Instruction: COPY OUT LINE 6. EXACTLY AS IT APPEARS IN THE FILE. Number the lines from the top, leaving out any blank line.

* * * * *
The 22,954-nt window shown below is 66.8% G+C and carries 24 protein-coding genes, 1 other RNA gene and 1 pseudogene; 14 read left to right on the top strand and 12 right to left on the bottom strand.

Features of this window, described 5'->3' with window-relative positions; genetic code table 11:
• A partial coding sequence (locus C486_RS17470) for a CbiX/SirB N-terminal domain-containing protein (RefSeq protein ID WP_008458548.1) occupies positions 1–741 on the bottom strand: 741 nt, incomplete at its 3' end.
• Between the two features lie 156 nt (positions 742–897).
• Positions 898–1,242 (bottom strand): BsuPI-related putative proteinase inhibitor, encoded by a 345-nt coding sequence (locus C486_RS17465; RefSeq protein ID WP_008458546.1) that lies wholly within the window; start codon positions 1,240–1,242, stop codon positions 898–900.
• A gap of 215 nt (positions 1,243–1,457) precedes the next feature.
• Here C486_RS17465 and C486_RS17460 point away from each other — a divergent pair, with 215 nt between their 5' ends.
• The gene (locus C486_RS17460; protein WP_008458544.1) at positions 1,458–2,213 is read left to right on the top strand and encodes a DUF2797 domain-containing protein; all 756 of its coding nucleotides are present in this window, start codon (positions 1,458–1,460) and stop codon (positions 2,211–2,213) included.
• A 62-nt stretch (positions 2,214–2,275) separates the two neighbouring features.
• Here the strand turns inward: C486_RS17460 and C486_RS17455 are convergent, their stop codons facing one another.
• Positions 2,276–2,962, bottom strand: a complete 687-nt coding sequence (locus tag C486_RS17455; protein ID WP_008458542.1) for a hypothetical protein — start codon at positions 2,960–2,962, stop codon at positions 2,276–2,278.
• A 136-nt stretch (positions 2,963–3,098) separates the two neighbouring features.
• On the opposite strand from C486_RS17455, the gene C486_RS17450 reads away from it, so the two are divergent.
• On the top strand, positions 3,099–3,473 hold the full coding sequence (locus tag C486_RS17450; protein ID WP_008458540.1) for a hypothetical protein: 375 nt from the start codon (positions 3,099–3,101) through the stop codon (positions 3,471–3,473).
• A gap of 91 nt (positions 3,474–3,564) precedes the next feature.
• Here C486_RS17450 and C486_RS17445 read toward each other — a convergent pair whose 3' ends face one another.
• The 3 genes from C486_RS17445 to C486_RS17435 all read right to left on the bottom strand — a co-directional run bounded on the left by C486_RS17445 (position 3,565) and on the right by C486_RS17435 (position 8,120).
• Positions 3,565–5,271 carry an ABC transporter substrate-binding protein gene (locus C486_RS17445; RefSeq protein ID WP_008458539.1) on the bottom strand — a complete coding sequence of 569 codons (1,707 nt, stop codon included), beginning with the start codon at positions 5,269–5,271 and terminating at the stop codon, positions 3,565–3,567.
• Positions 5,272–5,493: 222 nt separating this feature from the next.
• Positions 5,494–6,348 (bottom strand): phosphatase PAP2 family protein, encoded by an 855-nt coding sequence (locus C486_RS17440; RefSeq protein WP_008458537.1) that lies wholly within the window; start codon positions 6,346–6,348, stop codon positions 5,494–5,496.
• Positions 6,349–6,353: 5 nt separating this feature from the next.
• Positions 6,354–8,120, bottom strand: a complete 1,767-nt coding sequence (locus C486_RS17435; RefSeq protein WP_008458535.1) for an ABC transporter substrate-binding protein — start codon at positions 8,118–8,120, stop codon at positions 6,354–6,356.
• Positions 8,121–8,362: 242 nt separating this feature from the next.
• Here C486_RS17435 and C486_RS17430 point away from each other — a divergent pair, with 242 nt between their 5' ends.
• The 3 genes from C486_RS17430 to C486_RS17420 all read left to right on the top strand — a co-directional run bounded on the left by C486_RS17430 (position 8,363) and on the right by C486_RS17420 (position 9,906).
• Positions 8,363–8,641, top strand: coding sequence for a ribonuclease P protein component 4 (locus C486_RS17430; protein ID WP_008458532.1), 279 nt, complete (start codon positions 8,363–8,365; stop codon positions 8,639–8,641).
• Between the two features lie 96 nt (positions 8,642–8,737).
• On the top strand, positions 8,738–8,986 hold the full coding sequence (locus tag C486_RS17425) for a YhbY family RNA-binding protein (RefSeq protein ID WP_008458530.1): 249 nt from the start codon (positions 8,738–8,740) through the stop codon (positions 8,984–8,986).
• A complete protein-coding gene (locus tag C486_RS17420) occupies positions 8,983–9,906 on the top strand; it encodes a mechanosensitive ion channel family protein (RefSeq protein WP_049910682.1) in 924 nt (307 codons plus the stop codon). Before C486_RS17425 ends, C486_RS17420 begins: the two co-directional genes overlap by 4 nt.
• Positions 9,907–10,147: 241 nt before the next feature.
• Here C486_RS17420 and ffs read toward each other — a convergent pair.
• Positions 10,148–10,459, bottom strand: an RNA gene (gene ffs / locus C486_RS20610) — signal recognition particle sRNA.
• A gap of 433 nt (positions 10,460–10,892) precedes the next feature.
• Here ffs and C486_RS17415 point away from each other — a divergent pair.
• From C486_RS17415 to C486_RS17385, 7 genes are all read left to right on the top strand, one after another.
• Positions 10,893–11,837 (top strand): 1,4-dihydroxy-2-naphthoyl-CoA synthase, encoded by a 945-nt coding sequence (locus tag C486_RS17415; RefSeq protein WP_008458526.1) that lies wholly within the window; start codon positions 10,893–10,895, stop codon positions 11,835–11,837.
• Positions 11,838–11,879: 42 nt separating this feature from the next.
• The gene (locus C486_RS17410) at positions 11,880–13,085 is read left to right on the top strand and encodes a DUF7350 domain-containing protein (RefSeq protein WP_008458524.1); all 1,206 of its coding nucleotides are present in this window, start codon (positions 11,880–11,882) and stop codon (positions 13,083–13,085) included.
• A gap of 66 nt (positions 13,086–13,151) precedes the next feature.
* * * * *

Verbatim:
• A gap of 215 nt (positions 1,243–1,457) precedes the next feature.